Due to changes made by the Financial Conduct Authority (FCA) in the regulation of mortgages that came into force on the 26th April 2014 under what was called the Mortgage Market Review (MMR), we are seeing a significant number of clients that are in or approaching retirement and are unable to get a new mortgage on the conventional mortgage market. This is largely down to the affordability assessment of the mortgage moving from the adviser to the lender. In addition to this, the lender is applying much more strenuous affordability criteria, even if the potential client has good income and an excellent credit history.
More and more people are entering retirement with an outstanding mortgage balance and this happens for many reasons, some of which are endowment shortfalls, divorce, relocation to a more expensive area or even having received poor advice in the past.
Despite having an excellent credit history and guaranteed pension income, mortgage lenders are often reluctant to lend to people in retirement and are even insisting that current balances are repaid in full when it reaches the end of its term, but thankfully there could still be some help for you.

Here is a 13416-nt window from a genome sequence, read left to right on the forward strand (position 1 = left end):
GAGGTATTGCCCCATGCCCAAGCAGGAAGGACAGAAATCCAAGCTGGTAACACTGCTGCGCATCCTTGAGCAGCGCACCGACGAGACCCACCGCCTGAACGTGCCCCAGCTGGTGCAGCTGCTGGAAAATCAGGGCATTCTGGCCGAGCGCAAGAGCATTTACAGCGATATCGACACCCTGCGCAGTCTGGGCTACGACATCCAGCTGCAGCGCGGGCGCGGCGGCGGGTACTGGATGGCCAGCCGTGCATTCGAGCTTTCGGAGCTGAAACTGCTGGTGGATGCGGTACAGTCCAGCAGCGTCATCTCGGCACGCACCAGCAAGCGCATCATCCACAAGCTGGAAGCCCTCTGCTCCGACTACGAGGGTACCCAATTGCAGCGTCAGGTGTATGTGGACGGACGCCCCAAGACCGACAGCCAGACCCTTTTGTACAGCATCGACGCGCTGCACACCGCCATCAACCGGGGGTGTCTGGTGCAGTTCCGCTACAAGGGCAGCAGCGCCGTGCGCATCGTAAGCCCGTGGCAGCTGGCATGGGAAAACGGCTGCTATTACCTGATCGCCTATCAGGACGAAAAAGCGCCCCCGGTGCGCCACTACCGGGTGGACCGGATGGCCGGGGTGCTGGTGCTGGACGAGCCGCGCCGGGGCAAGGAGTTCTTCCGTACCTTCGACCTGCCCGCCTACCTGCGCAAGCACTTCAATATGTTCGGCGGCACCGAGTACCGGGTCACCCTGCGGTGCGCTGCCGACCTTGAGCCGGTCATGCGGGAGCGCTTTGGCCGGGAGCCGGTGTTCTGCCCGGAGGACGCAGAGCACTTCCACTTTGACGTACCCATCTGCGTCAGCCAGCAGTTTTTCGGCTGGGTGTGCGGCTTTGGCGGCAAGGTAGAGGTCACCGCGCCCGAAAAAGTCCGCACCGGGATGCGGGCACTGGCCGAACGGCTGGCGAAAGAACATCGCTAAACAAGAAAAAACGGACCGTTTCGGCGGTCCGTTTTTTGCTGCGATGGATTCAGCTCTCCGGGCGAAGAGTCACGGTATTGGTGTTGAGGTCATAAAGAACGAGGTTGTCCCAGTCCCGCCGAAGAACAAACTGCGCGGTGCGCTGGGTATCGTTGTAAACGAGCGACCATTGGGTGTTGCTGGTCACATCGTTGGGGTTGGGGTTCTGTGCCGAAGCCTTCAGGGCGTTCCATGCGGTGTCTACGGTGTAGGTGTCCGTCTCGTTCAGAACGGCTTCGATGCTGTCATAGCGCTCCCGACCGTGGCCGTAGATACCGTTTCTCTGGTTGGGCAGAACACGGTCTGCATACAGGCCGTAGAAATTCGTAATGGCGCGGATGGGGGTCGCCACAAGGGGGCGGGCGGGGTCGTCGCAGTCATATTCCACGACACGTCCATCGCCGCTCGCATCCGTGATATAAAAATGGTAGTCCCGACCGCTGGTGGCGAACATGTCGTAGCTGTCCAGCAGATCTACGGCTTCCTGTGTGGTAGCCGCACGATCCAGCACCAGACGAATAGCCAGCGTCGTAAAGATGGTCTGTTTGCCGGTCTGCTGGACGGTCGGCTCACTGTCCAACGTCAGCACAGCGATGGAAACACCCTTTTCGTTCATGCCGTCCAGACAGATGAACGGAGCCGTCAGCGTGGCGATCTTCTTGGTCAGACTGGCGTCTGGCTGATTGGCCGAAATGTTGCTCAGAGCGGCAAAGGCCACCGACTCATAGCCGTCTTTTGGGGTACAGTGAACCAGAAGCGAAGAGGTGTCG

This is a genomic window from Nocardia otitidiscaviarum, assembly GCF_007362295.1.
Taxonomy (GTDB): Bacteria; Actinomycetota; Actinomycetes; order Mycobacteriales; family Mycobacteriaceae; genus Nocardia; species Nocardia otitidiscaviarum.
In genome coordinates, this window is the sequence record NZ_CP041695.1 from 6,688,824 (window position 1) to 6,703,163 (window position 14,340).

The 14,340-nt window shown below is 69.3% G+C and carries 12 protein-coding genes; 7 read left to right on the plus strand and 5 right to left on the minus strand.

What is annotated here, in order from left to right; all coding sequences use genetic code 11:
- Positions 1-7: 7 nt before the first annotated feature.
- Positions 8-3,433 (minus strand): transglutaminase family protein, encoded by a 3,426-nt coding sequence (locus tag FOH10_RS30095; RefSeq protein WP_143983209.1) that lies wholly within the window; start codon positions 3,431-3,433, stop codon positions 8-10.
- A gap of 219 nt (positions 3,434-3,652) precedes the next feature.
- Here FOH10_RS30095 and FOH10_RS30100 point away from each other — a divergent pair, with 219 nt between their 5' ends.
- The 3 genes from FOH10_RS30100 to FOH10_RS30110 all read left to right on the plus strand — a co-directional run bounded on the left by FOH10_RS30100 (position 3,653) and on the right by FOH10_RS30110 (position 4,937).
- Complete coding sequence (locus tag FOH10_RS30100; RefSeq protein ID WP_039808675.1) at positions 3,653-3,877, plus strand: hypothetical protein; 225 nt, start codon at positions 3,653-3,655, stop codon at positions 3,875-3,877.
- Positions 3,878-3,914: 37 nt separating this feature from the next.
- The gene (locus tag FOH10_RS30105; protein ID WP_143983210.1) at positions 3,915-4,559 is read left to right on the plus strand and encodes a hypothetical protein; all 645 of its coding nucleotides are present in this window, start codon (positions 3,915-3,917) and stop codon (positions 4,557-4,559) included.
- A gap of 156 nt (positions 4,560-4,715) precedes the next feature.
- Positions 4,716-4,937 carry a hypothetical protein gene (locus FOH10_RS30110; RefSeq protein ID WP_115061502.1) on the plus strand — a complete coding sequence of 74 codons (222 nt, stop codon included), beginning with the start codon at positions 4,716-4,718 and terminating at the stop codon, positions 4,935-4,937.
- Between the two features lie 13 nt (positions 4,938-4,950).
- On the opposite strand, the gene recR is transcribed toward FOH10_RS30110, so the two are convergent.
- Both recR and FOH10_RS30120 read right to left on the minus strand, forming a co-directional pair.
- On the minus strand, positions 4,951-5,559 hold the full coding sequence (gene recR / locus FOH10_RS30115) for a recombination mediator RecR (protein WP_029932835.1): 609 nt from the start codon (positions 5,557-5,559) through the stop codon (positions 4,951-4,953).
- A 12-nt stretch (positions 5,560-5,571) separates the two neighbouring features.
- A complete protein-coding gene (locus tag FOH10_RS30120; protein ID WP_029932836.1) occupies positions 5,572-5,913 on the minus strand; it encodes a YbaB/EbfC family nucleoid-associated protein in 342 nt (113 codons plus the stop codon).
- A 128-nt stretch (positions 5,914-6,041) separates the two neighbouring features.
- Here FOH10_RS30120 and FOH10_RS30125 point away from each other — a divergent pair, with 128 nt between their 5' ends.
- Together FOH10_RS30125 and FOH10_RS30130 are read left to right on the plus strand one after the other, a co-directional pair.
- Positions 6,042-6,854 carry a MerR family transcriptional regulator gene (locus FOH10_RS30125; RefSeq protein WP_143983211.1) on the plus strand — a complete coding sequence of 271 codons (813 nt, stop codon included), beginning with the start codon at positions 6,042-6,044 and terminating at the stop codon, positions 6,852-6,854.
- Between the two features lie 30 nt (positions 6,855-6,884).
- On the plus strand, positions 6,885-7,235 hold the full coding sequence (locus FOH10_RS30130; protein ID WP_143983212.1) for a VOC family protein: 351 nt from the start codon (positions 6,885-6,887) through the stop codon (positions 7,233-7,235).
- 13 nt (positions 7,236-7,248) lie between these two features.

A Lifetime Mortgage is a mortgage just like any other in that it is just a loan secured against your property, but the key difference is how they are designed. Unlike conventional mortgages, the majority of Lifetime Mortgages do not require an affordability assessment (the main barrier to securing a conventional mortgage) and a poor credit history need not be a barrier.
This is because a Lifetime Mortgage is designed as a roll-up mortgage which does not require any mandatory payments to be made and therefore affordability of any payments is irrelevant and repossession of a property cannot happen for missed payments. Instead, the interest adds on to the amount borrowed.
But if you are still looking to pay some or all of the interest it gets better, some of the plans permit voluntary payments up to a pre-determined percentage of the amount you have borrowed each year. This means that you have a significant amount of choice on how much you pay each year to give maximum flexibility to suit your own income and expenditure requirements.
As you would expect, it’s not all good news! The lenders do restrict the amount they are able to lend against your property based on your age. The older you are, the more will be available, but if you owe more on your existing mortgage than what is available with a Lifetime Mortgage the difference would need to be repaid on or before completion of the Lifetime Mortgage.
Also, if the annual interest isn’t paid off each year, any interest being added to the outstanding mortgage balance will accumulate compound interest and potentially reduce the legacy that you leave to your estate although you are protected with a ‘No Negative Equity Guarantee’ which means your mortgage will never exceed the value of your property.
If you would like to know if this kind of plan is suitable for you then call us for free on 0800 046 9776